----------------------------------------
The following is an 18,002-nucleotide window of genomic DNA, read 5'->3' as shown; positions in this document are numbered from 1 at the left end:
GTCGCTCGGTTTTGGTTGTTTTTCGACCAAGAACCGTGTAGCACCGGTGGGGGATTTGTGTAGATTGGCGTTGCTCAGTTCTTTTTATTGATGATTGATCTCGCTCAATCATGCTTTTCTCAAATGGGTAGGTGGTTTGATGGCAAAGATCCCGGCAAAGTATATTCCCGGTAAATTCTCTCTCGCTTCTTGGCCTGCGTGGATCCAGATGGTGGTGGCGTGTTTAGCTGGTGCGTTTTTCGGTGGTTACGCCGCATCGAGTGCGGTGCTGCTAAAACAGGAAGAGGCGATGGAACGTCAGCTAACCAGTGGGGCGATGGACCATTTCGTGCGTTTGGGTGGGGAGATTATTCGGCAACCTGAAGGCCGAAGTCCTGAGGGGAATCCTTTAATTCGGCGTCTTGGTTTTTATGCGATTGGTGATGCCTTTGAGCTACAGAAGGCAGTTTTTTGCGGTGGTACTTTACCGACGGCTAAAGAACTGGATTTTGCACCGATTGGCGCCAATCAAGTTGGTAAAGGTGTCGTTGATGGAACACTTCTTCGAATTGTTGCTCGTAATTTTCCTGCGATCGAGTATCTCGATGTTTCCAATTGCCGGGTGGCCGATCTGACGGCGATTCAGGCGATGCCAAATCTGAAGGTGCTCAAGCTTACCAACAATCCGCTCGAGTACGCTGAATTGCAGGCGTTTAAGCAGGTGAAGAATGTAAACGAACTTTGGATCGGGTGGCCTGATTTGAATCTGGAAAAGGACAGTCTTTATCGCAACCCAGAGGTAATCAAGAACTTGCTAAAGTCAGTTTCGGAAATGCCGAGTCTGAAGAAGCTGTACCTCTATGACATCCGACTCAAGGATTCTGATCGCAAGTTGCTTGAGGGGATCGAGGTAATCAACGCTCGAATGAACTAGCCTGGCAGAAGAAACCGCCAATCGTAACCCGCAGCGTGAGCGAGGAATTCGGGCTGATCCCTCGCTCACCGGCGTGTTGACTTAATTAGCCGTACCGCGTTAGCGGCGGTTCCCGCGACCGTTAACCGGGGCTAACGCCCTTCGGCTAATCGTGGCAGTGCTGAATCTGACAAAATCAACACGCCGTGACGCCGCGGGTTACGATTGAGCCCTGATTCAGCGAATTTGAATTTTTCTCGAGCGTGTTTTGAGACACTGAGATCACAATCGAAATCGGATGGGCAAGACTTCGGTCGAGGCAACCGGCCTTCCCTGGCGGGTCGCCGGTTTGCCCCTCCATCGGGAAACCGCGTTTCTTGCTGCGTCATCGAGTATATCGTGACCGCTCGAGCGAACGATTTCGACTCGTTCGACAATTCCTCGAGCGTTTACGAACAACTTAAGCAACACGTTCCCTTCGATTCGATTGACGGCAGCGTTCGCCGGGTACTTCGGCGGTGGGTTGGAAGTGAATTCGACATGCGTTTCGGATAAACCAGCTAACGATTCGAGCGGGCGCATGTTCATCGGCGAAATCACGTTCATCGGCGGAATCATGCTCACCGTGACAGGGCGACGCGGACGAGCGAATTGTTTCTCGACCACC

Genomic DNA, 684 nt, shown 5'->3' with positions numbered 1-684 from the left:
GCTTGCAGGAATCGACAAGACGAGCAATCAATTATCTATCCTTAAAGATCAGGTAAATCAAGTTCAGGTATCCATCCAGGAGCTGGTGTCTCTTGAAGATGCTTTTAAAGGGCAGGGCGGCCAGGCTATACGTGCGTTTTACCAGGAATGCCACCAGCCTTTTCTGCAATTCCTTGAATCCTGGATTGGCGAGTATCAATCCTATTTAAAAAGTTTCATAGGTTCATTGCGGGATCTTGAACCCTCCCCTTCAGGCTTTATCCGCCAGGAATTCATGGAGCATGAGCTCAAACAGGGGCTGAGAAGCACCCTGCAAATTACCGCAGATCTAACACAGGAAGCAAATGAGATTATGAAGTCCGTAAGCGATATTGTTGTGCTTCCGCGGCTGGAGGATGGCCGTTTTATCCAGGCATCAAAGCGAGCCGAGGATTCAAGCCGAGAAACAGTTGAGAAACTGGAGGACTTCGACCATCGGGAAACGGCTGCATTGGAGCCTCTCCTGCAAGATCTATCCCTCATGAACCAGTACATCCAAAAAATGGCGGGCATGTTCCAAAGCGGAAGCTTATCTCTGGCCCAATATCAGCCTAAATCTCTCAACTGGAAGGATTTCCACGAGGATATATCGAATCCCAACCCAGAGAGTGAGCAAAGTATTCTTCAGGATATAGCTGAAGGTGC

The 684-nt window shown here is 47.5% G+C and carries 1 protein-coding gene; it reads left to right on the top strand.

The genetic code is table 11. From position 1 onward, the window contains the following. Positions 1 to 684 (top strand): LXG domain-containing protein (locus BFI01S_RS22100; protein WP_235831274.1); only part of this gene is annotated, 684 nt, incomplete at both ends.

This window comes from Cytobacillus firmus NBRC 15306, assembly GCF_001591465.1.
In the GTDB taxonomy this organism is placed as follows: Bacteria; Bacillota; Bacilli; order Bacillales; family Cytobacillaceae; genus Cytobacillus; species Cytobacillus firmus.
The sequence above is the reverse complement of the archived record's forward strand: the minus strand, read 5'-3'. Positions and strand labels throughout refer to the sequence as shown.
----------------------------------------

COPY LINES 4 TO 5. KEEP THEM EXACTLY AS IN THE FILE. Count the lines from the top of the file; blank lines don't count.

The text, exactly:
GCTTGCAGGAATCGACAAGACGAGCAATCAATTATCTATCCTTAAAGATCAGGTAAATCAAGTTCAGGTATCCATCCAGGAGCTGGTGTCTCTTGAAGATGCTTTTAAAGGGCAGGGCGGCCAGGCTATACGTGCGTTTTACCAGGAATGCCACCAGCCTTTTCTGCAATTCCTTGAATCCTGGATTGGCGAGTATCAATCCTATTTAAAAAGTTTCATAGGTTCATTGCGGGATCTTGAACCCTCCCCTTCAGGCTTTATCCGCCAGGAATTCATGGAGCATGAGCTCAAACAGGGGCTGAGAAGCACCCTGCAAATTACCGCAGATCTAACACAGGAAGCAAATGAGATTATGAAGTCCGTAAGCGATATTGTTGTGCTTCCGCGGCTGGAGGATGGCCGTTTTATCCAGGCATCAAAGCGAGCCGAGGATTCAAGCCGAGAAACAGTTGAGAAACTGGAGGACTTCGACCATCGGGAAACGGCTGCATTGGAGCCTCTCCTGCAAGATCTATCCCTCATGAACCAGTACATCCAAAAAATGGCGGGCATGTTCCAAAGCGGAAGCTTATCTCTGGCCCAATATCAGCCTAAATCTCTCAACTGGAAGGATTTCCACGAGGATATATCGAATCCCAACCCAGAGAGTGAGCAAAGTATTCTTCAGGATATAGCTGAAGGTGC

The 684-nt window shown here is 47.5% G+C and carries 1 protein-coding gene; it reads left to right on the top strand.